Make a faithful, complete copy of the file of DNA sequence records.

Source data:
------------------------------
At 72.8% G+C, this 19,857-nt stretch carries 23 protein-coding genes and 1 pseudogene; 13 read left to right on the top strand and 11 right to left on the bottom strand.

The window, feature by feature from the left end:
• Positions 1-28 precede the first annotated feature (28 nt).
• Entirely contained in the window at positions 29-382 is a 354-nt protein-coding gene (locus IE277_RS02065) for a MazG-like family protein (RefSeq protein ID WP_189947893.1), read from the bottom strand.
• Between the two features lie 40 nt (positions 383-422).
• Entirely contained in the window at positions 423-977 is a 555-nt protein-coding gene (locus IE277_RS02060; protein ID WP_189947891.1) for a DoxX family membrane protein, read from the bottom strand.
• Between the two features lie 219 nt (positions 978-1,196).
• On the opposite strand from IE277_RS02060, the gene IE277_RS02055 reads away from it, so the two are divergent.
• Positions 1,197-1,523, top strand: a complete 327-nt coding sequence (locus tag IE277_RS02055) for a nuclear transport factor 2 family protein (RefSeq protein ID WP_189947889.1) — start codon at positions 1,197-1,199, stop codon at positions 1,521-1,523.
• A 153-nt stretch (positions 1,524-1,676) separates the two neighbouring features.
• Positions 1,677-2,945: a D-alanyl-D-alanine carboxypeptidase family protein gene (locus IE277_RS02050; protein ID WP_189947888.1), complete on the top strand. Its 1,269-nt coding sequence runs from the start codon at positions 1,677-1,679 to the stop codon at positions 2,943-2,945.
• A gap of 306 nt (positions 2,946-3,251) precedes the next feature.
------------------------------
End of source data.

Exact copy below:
At 72.8% G+C, this 19,857-nt stretch carries 23 protein-coding genes and 1 pseudogene; 13 read left to right on the top strand and 11 right to left on the bottom strand.

The window, feature by feature from the left end:
• Positions 1-28 precede the first annotated feature (28 nt).
• Entirely contained in the window at positions 29-382 is a 354-nt protein-coding gene (locus IE277_RS02065) for a MazG-like family protein (RefSeq protein ID WP_189947893.1), read from the bottom strand.
• Between the two features lie 40 nt (positions 383-422).
• Entirely contained in the window at positions 423-977 is a 555-nt protein-coding gene (locus IE277_RS02060; protein ID WP_189947891.1) for a DoxX family membrane protein, read from the bottom strand.
• Between the two features lie 219 nt (positions 978-1,196).
• On the opposite strand from IE277_RS02060, the gene IE277_RS02055 reads away from it, so the two are divergent.
• Positions 1,197-1,523, top strand: a complete 327-nt coding sequence (locus tag IE277_RS02055) for a nuclear transport factor 2 family protein (RefSeq protein ID WP_189947889.1) — start codon at positions 1,197-1,199, stop codon at positions 1,521-1,523.
• A 153-nt stretch (positions 1,524-1,676) separates the two neighbouring features.
• Positions 1,677-2,945: a D-alanyl-D-alanine carboxypeptidase family protein gene (locus IE277_RS02050; protein ID WP_189947888.1), complete on the top strand. Its 1,269-nt coding sequence runs from the start codon at positions 1,677-1,679 to the stop codon at positions 2,943-2,945.
• A gap of 306 nt (positions 2,946-3,251) precedes the next feature.